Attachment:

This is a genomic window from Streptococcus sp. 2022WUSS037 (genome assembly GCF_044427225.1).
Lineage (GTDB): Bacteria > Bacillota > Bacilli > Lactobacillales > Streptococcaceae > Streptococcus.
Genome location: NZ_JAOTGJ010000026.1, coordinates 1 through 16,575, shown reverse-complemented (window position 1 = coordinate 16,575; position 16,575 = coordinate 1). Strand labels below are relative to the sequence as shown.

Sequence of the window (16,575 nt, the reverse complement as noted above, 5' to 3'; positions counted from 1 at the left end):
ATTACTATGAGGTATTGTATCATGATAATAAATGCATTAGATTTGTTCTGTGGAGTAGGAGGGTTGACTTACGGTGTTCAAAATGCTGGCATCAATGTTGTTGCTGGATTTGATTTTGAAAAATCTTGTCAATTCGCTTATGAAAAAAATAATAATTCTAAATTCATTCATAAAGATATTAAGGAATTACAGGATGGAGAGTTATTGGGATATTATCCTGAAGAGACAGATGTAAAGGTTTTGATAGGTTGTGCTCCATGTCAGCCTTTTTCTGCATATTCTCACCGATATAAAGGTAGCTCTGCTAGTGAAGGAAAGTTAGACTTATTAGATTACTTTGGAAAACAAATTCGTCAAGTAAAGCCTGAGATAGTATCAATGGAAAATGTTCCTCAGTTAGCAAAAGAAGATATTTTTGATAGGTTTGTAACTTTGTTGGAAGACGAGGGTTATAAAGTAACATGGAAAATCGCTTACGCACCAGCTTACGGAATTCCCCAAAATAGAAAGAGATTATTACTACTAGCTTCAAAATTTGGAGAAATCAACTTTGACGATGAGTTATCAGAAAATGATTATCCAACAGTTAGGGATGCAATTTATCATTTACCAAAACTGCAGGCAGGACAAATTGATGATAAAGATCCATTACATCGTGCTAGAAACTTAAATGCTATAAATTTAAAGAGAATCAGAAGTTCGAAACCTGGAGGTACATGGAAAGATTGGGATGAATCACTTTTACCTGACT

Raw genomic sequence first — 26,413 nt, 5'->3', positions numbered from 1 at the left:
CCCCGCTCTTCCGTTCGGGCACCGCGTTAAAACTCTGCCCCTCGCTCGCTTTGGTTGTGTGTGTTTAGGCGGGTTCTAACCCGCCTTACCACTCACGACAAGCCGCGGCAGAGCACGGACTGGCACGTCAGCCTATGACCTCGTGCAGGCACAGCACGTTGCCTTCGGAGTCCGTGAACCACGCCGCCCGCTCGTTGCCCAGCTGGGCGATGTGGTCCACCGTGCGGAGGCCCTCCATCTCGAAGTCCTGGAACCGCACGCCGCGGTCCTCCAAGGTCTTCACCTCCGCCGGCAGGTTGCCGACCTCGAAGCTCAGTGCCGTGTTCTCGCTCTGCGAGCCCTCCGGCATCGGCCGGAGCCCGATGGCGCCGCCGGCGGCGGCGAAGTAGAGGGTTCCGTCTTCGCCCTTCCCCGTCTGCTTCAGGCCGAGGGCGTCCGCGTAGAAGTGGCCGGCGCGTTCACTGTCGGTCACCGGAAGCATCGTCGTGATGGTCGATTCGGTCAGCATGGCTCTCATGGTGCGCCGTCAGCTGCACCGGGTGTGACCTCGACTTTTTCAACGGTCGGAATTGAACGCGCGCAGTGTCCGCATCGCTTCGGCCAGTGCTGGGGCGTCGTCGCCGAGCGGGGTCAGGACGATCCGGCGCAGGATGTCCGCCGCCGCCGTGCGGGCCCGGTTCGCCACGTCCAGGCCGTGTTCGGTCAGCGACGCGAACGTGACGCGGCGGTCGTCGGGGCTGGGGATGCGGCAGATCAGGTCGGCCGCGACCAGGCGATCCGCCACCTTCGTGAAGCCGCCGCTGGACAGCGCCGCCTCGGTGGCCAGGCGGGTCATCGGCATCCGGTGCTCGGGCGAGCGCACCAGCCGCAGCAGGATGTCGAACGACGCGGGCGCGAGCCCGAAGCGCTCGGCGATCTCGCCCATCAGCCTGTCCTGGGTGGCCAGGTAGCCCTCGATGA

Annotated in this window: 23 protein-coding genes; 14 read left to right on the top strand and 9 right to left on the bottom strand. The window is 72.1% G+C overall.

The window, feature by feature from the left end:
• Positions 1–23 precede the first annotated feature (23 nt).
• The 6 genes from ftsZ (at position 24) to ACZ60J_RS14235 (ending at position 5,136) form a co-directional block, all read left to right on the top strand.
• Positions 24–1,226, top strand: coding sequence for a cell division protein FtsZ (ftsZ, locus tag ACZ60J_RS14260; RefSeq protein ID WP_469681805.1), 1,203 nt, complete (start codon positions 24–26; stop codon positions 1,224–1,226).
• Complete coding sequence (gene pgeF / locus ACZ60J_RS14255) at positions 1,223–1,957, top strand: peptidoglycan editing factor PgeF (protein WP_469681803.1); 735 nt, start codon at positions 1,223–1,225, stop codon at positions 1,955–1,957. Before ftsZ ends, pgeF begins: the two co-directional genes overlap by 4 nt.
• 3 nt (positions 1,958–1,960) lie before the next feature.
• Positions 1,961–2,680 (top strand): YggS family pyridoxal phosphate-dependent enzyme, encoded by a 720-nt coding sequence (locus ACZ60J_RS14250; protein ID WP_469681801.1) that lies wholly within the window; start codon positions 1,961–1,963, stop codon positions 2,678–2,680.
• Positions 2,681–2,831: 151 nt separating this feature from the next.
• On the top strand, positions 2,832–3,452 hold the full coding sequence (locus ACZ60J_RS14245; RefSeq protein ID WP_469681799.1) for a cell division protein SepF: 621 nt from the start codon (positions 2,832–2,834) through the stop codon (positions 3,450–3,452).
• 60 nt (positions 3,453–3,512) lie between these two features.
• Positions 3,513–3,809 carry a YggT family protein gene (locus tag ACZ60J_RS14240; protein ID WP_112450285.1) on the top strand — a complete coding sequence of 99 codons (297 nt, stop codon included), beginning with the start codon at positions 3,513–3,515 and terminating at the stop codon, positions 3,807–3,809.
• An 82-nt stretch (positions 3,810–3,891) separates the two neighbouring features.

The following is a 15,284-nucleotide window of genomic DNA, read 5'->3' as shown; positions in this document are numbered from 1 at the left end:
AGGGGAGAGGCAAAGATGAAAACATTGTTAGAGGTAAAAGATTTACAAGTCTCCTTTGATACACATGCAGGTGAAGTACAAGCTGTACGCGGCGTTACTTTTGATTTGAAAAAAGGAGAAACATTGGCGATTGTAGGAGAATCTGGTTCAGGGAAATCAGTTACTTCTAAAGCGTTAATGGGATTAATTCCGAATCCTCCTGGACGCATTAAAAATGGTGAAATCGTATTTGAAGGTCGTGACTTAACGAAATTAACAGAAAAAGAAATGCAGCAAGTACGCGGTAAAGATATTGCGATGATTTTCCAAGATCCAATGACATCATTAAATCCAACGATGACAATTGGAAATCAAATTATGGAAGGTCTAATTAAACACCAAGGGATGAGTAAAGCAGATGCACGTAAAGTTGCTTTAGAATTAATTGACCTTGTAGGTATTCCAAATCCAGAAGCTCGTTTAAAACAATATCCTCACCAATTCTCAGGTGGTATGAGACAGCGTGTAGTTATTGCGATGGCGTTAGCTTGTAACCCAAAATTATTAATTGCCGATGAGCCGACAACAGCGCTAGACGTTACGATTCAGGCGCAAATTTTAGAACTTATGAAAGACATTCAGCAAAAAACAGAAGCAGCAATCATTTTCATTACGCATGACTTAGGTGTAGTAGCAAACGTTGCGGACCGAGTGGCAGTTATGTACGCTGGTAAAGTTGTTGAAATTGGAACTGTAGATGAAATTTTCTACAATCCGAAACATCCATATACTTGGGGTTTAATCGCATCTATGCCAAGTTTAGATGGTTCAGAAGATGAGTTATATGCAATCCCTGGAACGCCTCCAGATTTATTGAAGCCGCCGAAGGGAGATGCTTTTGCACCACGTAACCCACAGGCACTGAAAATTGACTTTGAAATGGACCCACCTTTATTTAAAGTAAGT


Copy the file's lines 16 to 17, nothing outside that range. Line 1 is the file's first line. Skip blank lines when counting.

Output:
• Positions 2,681–2,831: 151 nt separating this feature from the next.
• On the top strand, positions 2,832–3,452 hold the full coding sequence (locus ACZ60J_RS14245; RefSeq protein ID WP_469681799.1) for a cell division protein SepF: 621 nt from the start codon (positions 2,832–2,834) through the stop codon (positions 3,450–3,452).